*I can't claim credit for that sentence, one that I find totally brilliant. It's just something I heard a few years ago in a podcast interview with Ashley Sanders. [PS I love her and I love that interview. I'll try to expand on why in my next post.] But anyway, even if I didn't make it up, those words are true and they just stir something in me.

Events: My First Hot Yoga Class

Tuesday, May 8, 2012

The first thing I can tell you about yesterday is that I saw other naked adult women for the first time. So that happened.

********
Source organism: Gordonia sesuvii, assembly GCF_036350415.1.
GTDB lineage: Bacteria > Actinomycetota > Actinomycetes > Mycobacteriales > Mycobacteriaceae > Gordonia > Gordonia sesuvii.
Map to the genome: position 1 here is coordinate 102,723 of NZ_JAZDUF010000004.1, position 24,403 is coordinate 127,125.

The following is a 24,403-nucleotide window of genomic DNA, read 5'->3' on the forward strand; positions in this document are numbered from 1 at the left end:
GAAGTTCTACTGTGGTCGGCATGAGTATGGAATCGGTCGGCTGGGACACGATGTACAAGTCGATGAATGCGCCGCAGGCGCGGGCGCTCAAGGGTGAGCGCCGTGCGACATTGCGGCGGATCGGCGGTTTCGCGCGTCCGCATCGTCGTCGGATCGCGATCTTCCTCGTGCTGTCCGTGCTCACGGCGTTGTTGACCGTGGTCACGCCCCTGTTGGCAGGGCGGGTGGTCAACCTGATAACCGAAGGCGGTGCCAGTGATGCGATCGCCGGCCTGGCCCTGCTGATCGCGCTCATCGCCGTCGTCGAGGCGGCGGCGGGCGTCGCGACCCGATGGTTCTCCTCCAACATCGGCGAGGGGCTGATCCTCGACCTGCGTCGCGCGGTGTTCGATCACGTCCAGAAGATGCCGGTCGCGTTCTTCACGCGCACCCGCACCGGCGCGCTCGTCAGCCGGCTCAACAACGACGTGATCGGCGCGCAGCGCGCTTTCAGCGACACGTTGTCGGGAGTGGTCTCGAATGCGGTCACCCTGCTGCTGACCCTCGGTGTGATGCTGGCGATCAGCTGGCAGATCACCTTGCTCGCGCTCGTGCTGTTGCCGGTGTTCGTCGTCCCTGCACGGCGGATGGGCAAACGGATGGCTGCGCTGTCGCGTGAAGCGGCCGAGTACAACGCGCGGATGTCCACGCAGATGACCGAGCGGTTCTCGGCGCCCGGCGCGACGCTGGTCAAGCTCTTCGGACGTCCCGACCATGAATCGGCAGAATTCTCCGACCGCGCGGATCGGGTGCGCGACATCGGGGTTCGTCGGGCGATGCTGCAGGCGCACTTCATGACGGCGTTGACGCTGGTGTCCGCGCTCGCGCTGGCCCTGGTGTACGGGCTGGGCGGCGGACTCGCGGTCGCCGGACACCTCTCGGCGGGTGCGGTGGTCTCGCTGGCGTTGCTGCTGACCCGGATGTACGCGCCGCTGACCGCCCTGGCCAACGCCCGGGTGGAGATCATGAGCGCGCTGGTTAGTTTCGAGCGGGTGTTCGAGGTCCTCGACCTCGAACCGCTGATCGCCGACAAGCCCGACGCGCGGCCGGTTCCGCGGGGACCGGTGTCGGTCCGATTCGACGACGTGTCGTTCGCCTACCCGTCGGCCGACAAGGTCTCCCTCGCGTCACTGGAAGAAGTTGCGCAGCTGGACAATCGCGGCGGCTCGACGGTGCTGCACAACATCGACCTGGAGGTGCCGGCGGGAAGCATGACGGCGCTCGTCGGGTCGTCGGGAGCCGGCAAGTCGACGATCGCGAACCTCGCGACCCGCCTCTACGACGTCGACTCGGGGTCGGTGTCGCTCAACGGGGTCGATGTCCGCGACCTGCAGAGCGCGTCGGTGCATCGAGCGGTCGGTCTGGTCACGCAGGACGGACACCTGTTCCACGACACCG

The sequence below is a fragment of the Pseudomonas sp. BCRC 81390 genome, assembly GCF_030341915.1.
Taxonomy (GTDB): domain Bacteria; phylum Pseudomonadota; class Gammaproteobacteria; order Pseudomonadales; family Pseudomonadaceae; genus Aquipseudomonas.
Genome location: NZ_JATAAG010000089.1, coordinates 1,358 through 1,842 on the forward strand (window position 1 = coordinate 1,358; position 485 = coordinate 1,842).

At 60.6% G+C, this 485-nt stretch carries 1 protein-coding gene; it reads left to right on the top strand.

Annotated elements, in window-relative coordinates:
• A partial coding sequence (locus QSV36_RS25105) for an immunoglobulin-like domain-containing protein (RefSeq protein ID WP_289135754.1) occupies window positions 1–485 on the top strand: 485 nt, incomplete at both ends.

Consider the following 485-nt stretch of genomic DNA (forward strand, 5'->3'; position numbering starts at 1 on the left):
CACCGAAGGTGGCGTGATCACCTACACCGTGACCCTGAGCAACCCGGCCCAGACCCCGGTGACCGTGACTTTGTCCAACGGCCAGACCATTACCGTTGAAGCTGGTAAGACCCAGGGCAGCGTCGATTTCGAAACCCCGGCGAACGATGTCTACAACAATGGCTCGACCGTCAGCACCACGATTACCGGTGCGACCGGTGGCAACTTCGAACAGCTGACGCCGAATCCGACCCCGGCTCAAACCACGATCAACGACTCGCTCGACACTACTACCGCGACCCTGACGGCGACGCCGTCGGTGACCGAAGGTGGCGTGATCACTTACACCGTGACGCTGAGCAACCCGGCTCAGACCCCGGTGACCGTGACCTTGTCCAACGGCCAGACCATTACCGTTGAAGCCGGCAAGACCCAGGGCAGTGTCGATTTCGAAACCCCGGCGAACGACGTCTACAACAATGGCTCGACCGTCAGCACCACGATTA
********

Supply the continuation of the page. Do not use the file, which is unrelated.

Blame it on the fact that I've never had a gym membership or been a fashion model. It seems like changing rooms/backstage dressing areas provide ample opportunities to see other folks in the buff, and since those aren't places I've ever been, yesterday represented a first. I purchased a Groupon deal (a few months back) that would allow me ten 90-minute sessions of hot yoga, and with my blessed day off from work, I ventured forth to see how my body would like it and if I would, in fact, DIE as a result of excessive sweating and excessive stretching. Walking into the changing room pre-class, I was met with about five women in various states of undress, recovering from the class they'd just finished. I registered their nudity in my head -- "Oh, they are naked" -- and proceeded without concern. Being a self-analytic, self-reflective person means constantly evaluating your emotions and reactions, deciding if you like them and if they make sense. I was pleased to note that I didn't feel weird at all. I could notice these women without staring, and noticing their breasts or the tattoos on their bums didn't feel any different than noticing someone's nail polish. Next thought: when I'm done with my class, will I be naked in front of strangers too? Will I do that? Will I feel comfortable enough? Should I aspire to be that comfortable? Et cetera. Self-analyzing is a chore sometimes.